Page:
Angela Cockburn explores the music of uprising
On Sunday 11 July – which is as close to Bastille Day as a Sunday Special could get – I’ll be taking a look through the centuries at what composers do when the People take to the streets. You’ll find Paris gets more than its fair share of idealistic violence – it’s those narrow streets, so easy to barricade. London doesn’t really figure, in part because the People – in the shape of the House of Commons – were already represented in Parliament from 1341, and in part because the People – in the shape of the Lord Mayor and his Aldermen – controlled who could and who could not enter the walled City.
When you start to look at how composers interact with revolution on their doorstep, there’s a range of responses, which, on the whole, match up with the different ways of making a living from music.
The rawest, and arguably some of the most powerful music appears to come from the People themselves: or at least from the musicians they’d hear in the tavern or playing dance music at a wedding. It’s catchy, you can roar it out while marching along, and the words seem to reflect popular sentiment, though sometimes the words are chosen (or changed) to manipulate popular sentiment instead. The Marseillaise and We Shall Overcome fall into this category.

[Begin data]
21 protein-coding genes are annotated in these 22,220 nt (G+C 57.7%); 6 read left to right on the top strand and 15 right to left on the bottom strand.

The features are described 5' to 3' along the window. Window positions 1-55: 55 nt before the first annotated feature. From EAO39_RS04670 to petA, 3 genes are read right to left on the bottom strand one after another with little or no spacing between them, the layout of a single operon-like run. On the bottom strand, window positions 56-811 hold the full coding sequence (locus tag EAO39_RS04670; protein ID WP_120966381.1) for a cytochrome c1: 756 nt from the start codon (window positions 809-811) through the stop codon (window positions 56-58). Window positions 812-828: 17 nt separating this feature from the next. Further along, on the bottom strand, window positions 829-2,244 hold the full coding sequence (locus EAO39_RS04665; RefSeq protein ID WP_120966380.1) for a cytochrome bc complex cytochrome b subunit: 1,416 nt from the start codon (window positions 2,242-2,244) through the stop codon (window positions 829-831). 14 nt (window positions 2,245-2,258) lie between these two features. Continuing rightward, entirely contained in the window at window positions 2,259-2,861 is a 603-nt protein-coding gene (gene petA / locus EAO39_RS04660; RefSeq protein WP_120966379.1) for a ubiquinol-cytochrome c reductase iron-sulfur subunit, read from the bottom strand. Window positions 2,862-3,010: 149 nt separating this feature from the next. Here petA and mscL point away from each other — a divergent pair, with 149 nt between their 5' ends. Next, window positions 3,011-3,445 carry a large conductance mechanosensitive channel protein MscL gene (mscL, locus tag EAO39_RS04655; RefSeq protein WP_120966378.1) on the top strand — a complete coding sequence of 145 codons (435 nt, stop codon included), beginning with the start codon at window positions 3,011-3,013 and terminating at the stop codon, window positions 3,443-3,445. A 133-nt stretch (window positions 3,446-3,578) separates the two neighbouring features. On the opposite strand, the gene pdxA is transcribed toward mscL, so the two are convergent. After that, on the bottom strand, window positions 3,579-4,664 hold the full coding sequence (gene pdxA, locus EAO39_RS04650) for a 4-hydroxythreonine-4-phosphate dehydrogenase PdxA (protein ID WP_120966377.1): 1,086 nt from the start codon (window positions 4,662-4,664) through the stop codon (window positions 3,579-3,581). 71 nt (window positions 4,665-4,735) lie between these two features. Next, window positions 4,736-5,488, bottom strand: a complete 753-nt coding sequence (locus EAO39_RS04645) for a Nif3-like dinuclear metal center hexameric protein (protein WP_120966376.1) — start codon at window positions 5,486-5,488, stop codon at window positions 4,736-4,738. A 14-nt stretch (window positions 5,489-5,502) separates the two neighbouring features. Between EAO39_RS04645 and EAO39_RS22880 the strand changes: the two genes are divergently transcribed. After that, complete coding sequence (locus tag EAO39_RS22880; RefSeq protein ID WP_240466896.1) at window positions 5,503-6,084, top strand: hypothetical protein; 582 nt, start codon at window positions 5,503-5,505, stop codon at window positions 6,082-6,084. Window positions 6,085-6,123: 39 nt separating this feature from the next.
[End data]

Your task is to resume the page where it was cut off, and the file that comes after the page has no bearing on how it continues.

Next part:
Other composers are inspired by the cries of Liberty and Freedom to create major works in support of the uprising of the day, sometimes using a choir to capture the raw feel of the revolutionaries in the street, but still employing classical musical conventions. Smetana had already written his Song of Freedom when he helped man the barricades in Prague in 1848, and Strauss’ Freedom March comes into this group, too.
After the event is when the major works start to be created, often commissioned by whichever side won. Berlioz, who wandered out to see what was going on during the three days of the 1830 revolution (taking his gun with him just in case), wrote his Grande symphonie funèbre et triomphale ten years later. He was paid a lot of money by the government to celebrate a regime he didn’t really approve of and created a massive work for military bands to perform as they processed in the streets where the revolutionaries had fought. Wagner, who rather over-enthusiastically took part in the Dresden uprising (despite working for the local royal court at the time) thought the Berlioz work was unsurpassable.
Clara Schumann, also caught up in the Dresden revolt, made a brave foray into the streets on a family rescue mission, and created one little musical comment that same year setting the song Forwards.
The most expansive works are those written for fictionalised accounts, and of course that includes the music created for film and stage versions of Victor Hugo’s Les Miserables, a work which explores the humanity behind the politics, the despair, and the bravado. Honneger and Claude-Michel Schönberg both created some memorable music that brings that sprawling story to life.
Join me – Angela Cockburn – for all this and more: Composers in Revolt starting in 1588 and finishing around 1968.